January 7th, 2006

Chris Keeley

to those who seriously care to know what life for Palestinians in occupied Palestine is like and/or

TO: Distinguished Recipients
FM: John Whitbeck
As the Western media breathlessly contemplates the horrific prospect of a world without Ariel Sharon and the (presumably) negative effect of his passing from the scene on the "peace process" (WHAT peace process?), the latest article by the Christisons, transmitted below, provides a useful reality check.
WARNING: This article makes for painful reading. I recommend it only to those who seriously care to know what life for Palestinians in occupied Palestine is like and/or who combine ethical values with a touch of masochism.
                                                                                                                        January 5, 2006
What Hillary Clinton Doesn't Know About Palestine

Eyeless in Gilo

Former CIA analysts

In mid-November, Hillary Clinton visited Israel and, following a meeting with Ariel Sharon, in remarks that presaged the praise being heaped on the now-comatose Sharon, began her campaign for president by praising the Israeli as a "courageous" man who had taken "an incredibly difficult" step by withdrawing from Gaza. The withdrawal, she claimed with remarkable disregard for reality, was intended as "a means of demonstrating that he is committed to trying to get back into a process" with the Palestinians. Clinton also stopped for a photo op during her trip, in what constituted an equally monumental lie. She stood on a hilltop inside the Israeli settlement of Gilo, an illegal subdivision populated by 28,000 Israelis on the southern edge of Jerusalem overlooking Bethlehem. Gilo is in occupied Palestinian territory. It was built three decades ago, illegally according to international law, on approximately 700 acres of land confiscated from Palestinian ownership. It is just inside the expanded municipal limits of Jerusalem -- boundaries that Israel redrew when it captured the West Bank and East Jerusalem in 1967, then expropriated 25 square miles of Palestinian West Bank territory and annexed it, also illegally according to international law, to Israeli West Jerusalem.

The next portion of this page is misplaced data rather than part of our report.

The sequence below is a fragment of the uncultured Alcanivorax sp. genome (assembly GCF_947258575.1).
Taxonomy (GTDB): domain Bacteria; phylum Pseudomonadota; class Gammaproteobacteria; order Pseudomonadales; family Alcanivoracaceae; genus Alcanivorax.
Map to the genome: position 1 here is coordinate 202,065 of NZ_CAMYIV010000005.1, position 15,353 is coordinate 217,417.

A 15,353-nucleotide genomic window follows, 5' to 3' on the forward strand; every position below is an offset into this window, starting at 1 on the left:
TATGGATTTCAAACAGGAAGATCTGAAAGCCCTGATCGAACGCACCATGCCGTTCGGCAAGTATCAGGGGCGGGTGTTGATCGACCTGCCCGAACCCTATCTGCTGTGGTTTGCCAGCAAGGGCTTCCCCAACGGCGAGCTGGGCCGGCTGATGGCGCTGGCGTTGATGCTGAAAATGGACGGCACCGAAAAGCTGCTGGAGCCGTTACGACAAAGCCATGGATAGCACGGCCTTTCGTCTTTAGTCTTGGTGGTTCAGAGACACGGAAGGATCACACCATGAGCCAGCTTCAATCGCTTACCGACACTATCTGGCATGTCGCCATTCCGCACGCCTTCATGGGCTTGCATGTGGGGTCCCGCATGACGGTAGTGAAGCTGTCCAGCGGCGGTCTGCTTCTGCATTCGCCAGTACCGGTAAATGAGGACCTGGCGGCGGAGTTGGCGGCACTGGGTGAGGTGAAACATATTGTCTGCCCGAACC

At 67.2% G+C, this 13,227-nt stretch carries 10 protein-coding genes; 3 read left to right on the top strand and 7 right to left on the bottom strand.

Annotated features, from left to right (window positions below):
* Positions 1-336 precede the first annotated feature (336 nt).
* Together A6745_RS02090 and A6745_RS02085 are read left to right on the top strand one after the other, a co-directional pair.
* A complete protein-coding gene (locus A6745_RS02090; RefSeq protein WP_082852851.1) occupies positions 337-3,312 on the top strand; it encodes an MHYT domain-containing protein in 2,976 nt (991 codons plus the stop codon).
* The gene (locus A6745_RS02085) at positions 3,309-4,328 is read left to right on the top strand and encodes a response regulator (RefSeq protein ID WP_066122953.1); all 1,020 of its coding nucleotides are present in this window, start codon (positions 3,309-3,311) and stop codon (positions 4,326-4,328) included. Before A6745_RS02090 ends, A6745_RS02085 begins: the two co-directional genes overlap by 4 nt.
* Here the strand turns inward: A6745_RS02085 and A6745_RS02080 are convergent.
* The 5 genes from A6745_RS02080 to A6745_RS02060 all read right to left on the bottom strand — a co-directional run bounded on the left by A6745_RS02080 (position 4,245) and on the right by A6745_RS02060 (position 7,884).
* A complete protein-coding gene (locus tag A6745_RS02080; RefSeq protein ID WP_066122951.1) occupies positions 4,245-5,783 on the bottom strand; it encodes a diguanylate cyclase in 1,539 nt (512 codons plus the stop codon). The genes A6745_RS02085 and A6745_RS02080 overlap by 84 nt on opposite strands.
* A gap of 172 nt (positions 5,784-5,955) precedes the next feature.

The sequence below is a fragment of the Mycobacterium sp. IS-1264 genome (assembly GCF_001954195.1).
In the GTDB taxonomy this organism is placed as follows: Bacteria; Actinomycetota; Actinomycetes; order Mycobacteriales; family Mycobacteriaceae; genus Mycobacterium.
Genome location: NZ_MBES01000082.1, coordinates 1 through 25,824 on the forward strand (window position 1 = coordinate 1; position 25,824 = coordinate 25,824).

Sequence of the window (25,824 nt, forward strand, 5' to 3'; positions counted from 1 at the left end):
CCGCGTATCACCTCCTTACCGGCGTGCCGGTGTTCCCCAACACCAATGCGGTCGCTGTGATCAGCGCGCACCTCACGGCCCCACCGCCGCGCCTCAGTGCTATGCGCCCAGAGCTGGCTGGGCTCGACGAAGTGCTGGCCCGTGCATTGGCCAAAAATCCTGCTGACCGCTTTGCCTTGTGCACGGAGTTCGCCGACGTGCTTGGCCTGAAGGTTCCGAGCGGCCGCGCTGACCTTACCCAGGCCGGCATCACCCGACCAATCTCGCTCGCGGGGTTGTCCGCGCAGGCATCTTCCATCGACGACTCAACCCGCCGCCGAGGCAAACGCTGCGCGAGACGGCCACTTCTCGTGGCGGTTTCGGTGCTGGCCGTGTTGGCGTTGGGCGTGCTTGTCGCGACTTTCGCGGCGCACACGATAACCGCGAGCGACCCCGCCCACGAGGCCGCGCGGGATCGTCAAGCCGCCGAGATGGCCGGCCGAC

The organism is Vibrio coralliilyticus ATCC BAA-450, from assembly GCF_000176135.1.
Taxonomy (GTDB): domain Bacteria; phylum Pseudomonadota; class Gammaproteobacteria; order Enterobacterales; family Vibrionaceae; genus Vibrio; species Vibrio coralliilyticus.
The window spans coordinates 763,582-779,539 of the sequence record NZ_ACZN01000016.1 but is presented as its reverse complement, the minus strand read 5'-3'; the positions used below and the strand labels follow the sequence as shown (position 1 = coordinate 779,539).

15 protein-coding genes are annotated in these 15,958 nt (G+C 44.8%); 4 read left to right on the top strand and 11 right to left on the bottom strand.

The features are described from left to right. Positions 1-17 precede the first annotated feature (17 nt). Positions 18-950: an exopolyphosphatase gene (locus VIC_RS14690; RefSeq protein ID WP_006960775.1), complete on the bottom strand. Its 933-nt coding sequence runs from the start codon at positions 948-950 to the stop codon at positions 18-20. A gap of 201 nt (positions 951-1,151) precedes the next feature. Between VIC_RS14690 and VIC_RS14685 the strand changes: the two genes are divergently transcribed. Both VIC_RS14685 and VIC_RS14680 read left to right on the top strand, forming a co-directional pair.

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Chris Keeley

"It was used very successfully for 10 years in psychoanalysis," he said, adding that the drug was hi

Marc Latzel/Lookat

"LSD spoke to me. He came to me and said, 'You must find me.' He told me, 'Don’t give me to the pharmacologist.'"

Nearly 100, LSD's Father Ponders His 'Problem Child'

BURG, Switzerland

ALBERT Hofmann, the father of LSD, walked slowly across the small corner office of his modernist home on a grassy Alpine hilltop here, hoping to show a visitor the vista that sweeps before him on clear days. But outside there was only a white blanket of fog hanging just beyond the crest of the hill. He picked up a photograph of the view on his desk instead, left there perhaps to convince visitors of what really lies beyond the windowpane.

Mr. Hofmann will turn 100 on Wednesday, a milestone to be marked by a symposium in nearby Basel on the chemical compound that he discovered and that famously unlocked the Blakean doors of perception, altering consciousnesses around the world. As the years accumulate behind him, Mr. Hofmann's conversation turns ever more insistently around one theme: man's oneness with nature and the dangers of an increasing inattention to that fact.

"It's very, very dangerous to lose contact with living nature," he said, listing to the right in a green armchair that looked out over frost-dusted fields and snow-laced trees. A glass pitcher held a bouquet of roses on the coffee table before him. "In the big cities, there are people who have never seen living nature, all things are products of humans," he said. "The bigger the town, the less they see and understand nature." And, yes, he said, LSD, which he calls his "problem child," could help reconnect people to the universe.

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